Skip to main content
Premium Trial:

Request an Annual Quote

Riken, CLC Bio Provide Free Hosted Bioinformatics Tools to Researchers in Japan's Disaster Area

Premium

The Riken Omics Science Center is partnering with CLC Bio Japan to provide researchers affected by the earthquake in Japan with a free online software environment for DNA, RNA, and protein analysis that will enable them to continue their research activities.

The OSC, one of 17 Riken centers, will provide dedicated servers and information technology support for the hosted offering. It will run the CLC Main Workbench software, which includes tools for gene expression analysis, DNA and protein sequence analysis, and RNA structure analysis among other capabilities.

Under the terms of the arrangement, local researchers will be able to log onto the servers, use the software, and access their results free of charge, Riken said.

The research institute noted that "many researchers in Japan situated in regions devastated by the recent earthquake … have been left without [bioinformatics] tools, disrupting research activities and holding back important scientific advances."

Yoshihide Hayashizaki, director of the OSC, said in a statement that "continuity of research may not seem like the highest priority" given many of the difficulties facing people in the affected regions, but added that he and his colleagues "felt that it is our duty to assist our colleagues in any way we can to help them get through this difficult time."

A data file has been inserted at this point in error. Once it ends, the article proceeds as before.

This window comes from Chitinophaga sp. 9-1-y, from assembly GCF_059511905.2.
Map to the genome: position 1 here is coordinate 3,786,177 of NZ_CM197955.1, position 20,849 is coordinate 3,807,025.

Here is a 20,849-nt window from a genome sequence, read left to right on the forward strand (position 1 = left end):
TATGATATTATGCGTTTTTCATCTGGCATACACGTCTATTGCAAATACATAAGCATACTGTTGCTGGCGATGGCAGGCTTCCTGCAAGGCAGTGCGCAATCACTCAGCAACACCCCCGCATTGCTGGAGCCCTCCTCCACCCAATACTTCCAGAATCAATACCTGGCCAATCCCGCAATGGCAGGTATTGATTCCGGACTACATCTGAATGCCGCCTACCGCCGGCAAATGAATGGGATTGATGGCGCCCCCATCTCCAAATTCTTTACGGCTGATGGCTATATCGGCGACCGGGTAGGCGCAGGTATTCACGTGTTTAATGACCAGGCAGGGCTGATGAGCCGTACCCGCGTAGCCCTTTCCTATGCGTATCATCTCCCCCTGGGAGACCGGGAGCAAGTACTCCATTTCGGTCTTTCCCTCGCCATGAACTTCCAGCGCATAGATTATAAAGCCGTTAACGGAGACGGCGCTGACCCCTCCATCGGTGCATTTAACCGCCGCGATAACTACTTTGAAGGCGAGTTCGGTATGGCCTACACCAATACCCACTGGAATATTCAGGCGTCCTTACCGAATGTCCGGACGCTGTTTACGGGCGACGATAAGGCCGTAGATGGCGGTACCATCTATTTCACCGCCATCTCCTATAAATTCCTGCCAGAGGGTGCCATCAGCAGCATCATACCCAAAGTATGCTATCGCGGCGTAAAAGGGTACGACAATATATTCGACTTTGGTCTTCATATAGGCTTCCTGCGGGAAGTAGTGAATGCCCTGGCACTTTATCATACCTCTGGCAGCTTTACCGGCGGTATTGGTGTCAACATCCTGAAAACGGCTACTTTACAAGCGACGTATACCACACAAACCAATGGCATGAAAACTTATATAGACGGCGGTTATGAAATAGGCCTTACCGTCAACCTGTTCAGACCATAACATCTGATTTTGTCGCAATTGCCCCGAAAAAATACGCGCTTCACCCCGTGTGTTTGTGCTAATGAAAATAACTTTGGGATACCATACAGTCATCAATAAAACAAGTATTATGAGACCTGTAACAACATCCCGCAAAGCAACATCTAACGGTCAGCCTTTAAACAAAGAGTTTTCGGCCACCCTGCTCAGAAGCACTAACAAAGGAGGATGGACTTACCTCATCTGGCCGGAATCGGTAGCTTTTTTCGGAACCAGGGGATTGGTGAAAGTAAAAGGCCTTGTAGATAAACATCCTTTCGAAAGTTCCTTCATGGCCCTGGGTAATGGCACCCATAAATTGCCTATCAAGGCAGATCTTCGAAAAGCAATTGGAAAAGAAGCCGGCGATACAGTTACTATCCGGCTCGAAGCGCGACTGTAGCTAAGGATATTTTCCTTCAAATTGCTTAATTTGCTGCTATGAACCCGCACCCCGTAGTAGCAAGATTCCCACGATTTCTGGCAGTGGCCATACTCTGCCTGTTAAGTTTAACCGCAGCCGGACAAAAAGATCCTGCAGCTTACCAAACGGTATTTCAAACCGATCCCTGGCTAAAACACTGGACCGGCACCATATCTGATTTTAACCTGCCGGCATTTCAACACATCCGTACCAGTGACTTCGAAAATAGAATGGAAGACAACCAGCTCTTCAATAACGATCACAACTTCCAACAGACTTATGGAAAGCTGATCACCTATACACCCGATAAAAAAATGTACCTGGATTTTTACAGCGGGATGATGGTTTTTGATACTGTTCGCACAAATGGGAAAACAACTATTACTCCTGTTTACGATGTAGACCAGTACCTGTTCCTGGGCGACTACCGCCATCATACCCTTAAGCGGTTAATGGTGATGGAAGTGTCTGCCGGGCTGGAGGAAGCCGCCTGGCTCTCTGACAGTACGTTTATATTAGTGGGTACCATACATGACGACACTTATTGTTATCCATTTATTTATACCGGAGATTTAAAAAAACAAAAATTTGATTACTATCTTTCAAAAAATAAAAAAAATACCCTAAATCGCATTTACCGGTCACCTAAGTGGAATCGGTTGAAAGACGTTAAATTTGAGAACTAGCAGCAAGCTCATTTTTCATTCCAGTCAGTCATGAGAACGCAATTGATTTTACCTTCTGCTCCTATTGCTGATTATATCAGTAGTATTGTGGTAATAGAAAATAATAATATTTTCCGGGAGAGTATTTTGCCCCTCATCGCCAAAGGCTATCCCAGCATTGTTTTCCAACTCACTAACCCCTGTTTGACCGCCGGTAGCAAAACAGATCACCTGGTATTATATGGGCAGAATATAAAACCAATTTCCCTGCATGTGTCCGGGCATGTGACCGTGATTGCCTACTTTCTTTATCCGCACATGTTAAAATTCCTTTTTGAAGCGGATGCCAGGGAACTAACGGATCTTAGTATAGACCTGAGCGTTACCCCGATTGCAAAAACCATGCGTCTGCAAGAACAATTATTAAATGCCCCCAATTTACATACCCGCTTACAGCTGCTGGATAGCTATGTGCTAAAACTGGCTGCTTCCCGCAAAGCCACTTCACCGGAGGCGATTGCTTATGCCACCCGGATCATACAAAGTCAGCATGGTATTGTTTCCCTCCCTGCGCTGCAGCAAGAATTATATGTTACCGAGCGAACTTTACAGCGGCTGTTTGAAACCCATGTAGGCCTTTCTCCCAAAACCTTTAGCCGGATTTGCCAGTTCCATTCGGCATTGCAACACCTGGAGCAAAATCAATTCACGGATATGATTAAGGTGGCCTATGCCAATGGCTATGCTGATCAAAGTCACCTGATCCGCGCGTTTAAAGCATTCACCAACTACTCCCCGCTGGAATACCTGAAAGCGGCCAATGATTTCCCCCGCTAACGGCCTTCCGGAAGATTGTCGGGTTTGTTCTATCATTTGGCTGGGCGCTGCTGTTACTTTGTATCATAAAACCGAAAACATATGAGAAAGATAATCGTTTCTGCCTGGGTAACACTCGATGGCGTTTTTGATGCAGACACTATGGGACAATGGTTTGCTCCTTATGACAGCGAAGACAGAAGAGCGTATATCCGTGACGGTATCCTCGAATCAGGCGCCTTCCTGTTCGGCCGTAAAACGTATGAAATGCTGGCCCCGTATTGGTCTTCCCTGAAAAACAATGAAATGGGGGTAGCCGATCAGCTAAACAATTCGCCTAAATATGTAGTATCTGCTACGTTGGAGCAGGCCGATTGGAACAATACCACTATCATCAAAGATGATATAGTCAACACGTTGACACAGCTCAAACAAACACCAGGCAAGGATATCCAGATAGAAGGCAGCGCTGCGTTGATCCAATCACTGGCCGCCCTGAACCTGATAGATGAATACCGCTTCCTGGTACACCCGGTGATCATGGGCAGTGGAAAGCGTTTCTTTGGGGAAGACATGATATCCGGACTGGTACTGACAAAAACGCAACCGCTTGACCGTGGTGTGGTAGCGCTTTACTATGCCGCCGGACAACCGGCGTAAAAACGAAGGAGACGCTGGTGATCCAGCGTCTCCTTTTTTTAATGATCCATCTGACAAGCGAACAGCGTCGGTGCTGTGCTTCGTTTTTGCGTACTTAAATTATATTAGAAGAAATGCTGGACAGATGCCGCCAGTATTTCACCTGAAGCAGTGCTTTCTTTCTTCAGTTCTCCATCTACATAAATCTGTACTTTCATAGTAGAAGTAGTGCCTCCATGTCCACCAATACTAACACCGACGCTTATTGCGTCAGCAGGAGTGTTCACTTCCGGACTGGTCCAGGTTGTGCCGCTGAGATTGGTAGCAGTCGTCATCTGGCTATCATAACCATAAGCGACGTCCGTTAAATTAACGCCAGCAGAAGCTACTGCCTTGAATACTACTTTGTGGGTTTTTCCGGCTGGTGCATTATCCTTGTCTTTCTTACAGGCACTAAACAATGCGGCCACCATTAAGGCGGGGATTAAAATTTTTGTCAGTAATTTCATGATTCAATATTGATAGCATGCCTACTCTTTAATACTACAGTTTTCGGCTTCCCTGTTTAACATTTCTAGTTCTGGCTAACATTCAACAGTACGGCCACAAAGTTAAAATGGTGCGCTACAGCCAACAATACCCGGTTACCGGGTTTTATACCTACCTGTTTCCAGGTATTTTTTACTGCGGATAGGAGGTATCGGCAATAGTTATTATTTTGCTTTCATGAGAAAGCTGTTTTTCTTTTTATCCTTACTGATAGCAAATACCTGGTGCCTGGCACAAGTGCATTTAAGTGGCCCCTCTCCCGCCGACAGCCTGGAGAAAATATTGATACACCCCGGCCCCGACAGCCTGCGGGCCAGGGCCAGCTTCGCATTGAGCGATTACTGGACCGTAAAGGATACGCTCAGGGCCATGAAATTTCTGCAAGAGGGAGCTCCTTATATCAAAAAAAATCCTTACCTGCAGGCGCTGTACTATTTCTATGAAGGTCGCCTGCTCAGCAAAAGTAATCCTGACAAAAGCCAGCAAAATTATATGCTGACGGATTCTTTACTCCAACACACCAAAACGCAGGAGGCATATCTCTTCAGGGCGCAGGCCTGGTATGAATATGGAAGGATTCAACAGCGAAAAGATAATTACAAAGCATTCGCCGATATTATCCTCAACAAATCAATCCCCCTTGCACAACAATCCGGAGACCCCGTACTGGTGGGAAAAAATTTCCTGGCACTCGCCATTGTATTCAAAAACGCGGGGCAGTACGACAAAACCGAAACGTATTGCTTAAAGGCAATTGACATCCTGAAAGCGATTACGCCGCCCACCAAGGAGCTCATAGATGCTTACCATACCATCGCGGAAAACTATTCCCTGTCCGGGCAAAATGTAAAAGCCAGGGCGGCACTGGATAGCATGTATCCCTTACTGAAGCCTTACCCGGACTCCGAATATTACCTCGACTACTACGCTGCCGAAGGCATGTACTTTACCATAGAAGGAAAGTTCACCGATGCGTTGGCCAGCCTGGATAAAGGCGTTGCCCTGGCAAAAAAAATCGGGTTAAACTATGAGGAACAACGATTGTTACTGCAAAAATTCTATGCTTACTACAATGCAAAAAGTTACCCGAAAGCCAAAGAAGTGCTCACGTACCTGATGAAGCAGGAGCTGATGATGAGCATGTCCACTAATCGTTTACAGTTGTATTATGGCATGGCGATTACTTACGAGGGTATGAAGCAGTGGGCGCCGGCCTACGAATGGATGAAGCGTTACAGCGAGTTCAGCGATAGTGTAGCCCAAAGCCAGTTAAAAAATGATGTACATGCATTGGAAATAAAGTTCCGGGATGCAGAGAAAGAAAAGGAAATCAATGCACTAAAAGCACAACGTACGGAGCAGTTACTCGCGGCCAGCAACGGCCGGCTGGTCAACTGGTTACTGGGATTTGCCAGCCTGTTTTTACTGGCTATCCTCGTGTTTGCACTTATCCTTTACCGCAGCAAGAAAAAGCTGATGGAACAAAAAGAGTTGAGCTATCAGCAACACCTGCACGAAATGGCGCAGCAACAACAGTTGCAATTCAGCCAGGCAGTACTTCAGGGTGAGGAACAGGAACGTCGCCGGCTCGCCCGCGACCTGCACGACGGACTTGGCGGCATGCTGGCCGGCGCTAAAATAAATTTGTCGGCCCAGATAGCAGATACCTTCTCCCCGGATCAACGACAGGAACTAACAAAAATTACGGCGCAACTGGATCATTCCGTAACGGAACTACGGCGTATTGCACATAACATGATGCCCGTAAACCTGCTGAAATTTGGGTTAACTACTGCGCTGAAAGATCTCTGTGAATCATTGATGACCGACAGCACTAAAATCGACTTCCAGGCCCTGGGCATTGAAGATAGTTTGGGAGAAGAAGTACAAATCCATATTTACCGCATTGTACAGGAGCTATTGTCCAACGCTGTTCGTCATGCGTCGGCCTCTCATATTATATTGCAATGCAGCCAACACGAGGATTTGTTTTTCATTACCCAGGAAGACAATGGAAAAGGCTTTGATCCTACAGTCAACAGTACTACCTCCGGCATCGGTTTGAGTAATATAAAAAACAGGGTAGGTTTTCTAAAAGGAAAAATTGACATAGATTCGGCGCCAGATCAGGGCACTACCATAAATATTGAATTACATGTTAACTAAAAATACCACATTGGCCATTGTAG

The Scan

Y Chromosome Study Reveals Details on Timing of Human Settlement in Americas

A Y chromosome-based analysis suggests South America may have first been settled more than 18,000 years ago, according to a new PLOS One study.

New Insights Into TP53-Driven Cancer

Researchers examine in Nature how TP53 mutations arise and spark tumor development.

Mapping Single-Cell Genomic, Transcriptomic Landscapes of Colorectal Cancer

In Genome Medicine, researchers present a map of single-cell genomic and transcriptomic landscapes of primary and metastatic colorectal cancer.

Expanded Genetic Testing Uncovers Hereditary Cancer Risk in Significant Subset of Cancer Patients

In Genome Medicine, researchers found pathogenic or likely pathogenic hereditary cancer risk variants in close to 17 percent of the 17,523 patients profiled with expanded germline genetic testing.